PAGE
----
EU - Myanmar Trade Position
EU Common position - Trade and investment related restrictions
The EU Common Position outlines the following restrictions to trade with Myanmar, based on its lack of movement towards a democratic system of governance, respect for human rights and national reconciliation.
The sale, supply, transfer or export of arms and related materials of all types as well as assistance or services related to these activities is prohibited to Myanmar.
There is a ban preventing investment in any State Owned Enterprise (SOE) or enterprises owned or controlled by the regime and entities associated with the State.
It is prohibited to export to or finance companies in the logging, timber, metal/mineral mining industries as well as the mining of precious and semi-precious stones. This is equally applicable to imports from these industries.
EU-Myanmar Trade - Recent trade figures and trends
Myanmar (Burma) is a natural resource rich country but, due to its political situation, suffers from significant trade sanctions imposed by the EU and US. The US trade ban of 2003 has had a large impact on the textiles sector, which lost an estimated 100,000 jobs as a result of the ban.
Trade restrictions laid out in the EU Common Position have curtailed trade between the EU and Myanmar for the past 11 years, modestly to begin with, and then more recently to a greater extent. Imports from Myanmar to the EU are now almost exclusively either textiles/clothes or agricultural goods, while exports to the country are dominated by machinery and chemicals. Two graphs are shown below, indicating the situation and the changes in trade patterns between 2002 and 2006.
As the graph above illustrates, there has been a notable drop in exports from the EU to Myanmar between 2004 and 2006, falling from €88m to €67m over the period. Exports of transport equipment to Myanmar have seen a sharp drop over the period 2004 to 2006, from €23m to €5m, although it is unclear exactly why this has occurred. It is possible that the completion of the new capital, Naypyitaw, has caused a decreased need for such equipment, or perhaps the tightening of the EU Common Position has resulted in diminished flows of transportation equipment to State Owned Enterprises and or State-affiliated organisations.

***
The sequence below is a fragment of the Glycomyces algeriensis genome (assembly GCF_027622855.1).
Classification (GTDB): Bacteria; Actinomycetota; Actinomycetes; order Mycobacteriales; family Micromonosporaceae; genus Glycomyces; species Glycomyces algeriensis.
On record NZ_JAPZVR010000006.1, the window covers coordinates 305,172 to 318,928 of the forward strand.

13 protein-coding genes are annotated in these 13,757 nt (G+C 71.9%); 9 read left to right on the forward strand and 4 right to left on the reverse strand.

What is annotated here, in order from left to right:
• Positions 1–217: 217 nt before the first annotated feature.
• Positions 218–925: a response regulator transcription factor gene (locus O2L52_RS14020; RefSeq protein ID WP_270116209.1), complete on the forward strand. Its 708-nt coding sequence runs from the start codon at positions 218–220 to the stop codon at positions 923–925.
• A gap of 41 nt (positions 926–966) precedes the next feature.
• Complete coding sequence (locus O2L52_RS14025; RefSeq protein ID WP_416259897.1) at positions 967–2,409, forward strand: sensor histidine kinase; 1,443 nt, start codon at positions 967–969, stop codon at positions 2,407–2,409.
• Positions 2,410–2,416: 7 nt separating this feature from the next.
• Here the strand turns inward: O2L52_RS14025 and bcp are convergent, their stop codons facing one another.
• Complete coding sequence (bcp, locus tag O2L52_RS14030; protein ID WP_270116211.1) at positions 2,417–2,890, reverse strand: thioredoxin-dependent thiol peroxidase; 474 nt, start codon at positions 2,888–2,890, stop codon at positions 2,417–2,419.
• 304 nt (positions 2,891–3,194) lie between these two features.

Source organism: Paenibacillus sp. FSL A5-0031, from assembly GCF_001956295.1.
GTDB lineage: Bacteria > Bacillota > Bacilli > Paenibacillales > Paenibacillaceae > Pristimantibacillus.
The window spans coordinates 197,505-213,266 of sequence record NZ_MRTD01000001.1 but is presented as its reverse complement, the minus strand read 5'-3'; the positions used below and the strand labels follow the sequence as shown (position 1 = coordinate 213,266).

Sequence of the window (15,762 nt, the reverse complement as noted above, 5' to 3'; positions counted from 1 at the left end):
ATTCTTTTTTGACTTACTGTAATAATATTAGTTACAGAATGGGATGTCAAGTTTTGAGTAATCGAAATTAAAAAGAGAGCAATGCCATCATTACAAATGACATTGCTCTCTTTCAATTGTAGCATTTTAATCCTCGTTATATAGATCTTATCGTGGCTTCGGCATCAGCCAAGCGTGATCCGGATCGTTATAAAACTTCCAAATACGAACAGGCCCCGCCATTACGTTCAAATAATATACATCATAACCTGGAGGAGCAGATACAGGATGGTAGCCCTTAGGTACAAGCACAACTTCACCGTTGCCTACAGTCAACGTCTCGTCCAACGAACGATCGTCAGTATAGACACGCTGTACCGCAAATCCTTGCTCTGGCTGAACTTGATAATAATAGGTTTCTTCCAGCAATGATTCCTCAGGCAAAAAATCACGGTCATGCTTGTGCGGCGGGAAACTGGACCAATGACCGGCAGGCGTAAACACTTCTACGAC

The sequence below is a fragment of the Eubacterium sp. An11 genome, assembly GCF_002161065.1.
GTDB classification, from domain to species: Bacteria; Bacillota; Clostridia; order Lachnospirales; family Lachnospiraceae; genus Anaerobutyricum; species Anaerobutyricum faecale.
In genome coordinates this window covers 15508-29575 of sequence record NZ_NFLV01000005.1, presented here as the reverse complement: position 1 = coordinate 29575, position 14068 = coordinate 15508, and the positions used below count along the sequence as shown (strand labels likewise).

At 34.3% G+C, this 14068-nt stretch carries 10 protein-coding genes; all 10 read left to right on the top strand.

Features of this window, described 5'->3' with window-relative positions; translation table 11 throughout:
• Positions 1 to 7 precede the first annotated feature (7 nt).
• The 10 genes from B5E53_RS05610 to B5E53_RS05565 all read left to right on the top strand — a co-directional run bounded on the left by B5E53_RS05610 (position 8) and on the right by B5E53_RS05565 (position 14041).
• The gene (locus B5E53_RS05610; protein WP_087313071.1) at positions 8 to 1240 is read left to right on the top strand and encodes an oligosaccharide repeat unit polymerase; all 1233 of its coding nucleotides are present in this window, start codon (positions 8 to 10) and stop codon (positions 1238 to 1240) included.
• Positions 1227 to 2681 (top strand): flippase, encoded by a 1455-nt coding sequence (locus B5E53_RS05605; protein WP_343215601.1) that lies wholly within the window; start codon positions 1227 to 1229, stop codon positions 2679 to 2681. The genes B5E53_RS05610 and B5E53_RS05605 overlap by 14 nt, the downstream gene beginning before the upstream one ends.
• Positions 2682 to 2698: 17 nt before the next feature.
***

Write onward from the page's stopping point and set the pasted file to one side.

As the graph above shows, there has been steady pattern of imports from Myanmar to the EU in agricultural goods and textiles/clothing, totalling €64m and €212m respectively for 2006. This said, the total amount of imports to the EU from Myanmar has felt a sharp between 2004 and 2006, falling from €437m to €276m, largely as a result of a €163m decline in Myanmar textile imports into the EU. The impact of the trade ban in mid-2003 on Myanmar textile imports into the US had a knock-on effect on the industry, severely impacting the viability of many factories. Additionally, with increased public awareness and criticism of the Myanmar authorities in the international community, consumer boycotts and negative feeling towards imports from Myanmar resulted in this significant reduction in imports to the EU.